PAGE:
One other plane gem that has become essential in my shop is the scrub plane. Scrub planes take a lot of wood off in a hurry. With my Stanley #40 I can take off a ?” or more from the uneven side of a 12″ x 5-foot board in a matter of minutes. This is a small plane but a beast when it comes to getting my rough stock down to size. Often with hand tools, using the right one begets speed, and that’s certainly the case with the scrub plane.
Rabbet and shoulder planes come in a variety of shapes and styles but all serve the same basic purpose. As implied by the name, they’re used for cleaning up rabbets or any joints that have right-angled surfaces, such as the shoulders of a tenon. When you cut your mortise-and-tenon joints by hand, your hand sometimes over-cuts or under-cuts. A small side rabbet plane helps clean these up. Though I don’t personally use a power tenoning jig, I hear that once in a while a little trimming or cleanup is needed there as well. That’s when these come in handy for getting that just-right fit. The same holds true for dadoes and grooves, whether power cut or hand crafted. Some examples of these that are still made today and available through mail order and retail woodworking stores are the Stanley #78 duplex rabbet plane, the Stanley #79 side rabbet plane and the Lie-Nielsen #98/#99 set of side rabbet planes.
One final basic hand plane that I reach for often is the block plane. You can find these, old and new, in many price and quality ranges. The one I use most often is a simple Stanley #60? that I bought new from a mail order catalog. Like most modern hand tools it’s not up to the heft and quality of its ancestors but it’ll do for most chores. When it’s freshly sharpened, it will take clean shavings from the end grain of a freshly hand-sawn board. It’s also good for softening the edges on finished work, especially if you want to have the subtle character of hand tooling instead of the uniform edges that come from a machine.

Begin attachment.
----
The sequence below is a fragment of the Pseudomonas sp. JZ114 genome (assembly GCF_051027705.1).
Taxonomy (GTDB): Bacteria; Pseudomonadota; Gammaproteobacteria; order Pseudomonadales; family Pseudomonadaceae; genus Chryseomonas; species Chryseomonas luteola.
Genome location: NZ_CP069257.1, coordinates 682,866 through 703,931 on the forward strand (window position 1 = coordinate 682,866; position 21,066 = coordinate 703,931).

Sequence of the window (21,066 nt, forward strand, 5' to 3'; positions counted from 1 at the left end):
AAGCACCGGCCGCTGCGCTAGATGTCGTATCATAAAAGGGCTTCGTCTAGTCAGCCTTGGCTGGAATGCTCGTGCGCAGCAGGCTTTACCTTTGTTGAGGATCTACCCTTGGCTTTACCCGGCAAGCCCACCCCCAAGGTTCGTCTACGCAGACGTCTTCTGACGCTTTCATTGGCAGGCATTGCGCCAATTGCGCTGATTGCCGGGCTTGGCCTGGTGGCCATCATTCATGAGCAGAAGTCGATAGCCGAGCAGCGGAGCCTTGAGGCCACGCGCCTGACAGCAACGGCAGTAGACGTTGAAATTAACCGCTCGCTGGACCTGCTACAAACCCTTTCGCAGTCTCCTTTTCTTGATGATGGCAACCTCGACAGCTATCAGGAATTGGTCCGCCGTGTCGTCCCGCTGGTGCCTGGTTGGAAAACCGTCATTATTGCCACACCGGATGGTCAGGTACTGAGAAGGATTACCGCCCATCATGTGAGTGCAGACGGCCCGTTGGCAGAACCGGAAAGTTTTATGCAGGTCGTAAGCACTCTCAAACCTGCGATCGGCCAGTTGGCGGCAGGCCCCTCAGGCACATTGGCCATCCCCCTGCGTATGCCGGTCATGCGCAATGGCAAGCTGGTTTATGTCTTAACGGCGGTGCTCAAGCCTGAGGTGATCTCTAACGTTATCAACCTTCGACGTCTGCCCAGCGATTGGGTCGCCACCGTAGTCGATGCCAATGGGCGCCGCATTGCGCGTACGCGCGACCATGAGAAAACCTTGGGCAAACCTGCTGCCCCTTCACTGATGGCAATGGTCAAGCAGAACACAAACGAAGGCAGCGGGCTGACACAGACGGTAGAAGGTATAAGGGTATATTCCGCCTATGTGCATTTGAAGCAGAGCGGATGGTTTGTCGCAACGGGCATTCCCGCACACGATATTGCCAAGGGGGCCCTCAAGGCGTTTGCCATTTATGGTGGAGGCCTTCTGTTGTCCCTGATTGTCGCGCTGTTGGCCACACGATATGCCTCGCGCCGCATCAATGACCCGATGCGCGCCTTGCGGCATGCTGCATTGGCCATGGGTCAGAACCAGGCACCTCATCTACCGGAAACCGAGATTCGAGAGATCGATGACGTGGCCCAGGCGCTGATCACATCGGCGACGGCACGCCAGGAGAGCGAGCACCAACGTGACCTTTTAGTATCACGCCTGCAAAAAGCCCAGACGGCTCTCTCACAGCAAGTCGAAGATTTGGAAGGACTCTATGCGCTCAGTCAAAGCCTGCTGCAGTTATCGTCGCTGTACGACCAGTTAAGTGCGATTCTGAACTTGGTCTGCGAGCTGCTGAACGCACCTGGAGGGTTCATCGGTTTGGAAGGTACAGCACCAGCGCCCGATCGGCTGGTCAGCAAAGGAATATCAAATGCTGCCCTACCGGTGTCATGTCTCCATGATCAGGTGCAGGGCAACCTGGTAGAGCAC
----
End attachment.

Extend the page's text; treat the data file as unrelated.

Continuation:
In my hand-tool-only shop I can’t get along without these icons of the hand tool world. But I hear from some of my powered up brethren that these planes enhance the workmanship and pleasure of their shop as well. Even if you haven’t fallen prey to the hand tool fever that struck me, you just might find that some of the rich old tradition in these tools can add to your shop as well. PW
Dale Lucas is a woodworker in Cedar Rapids, Iowa.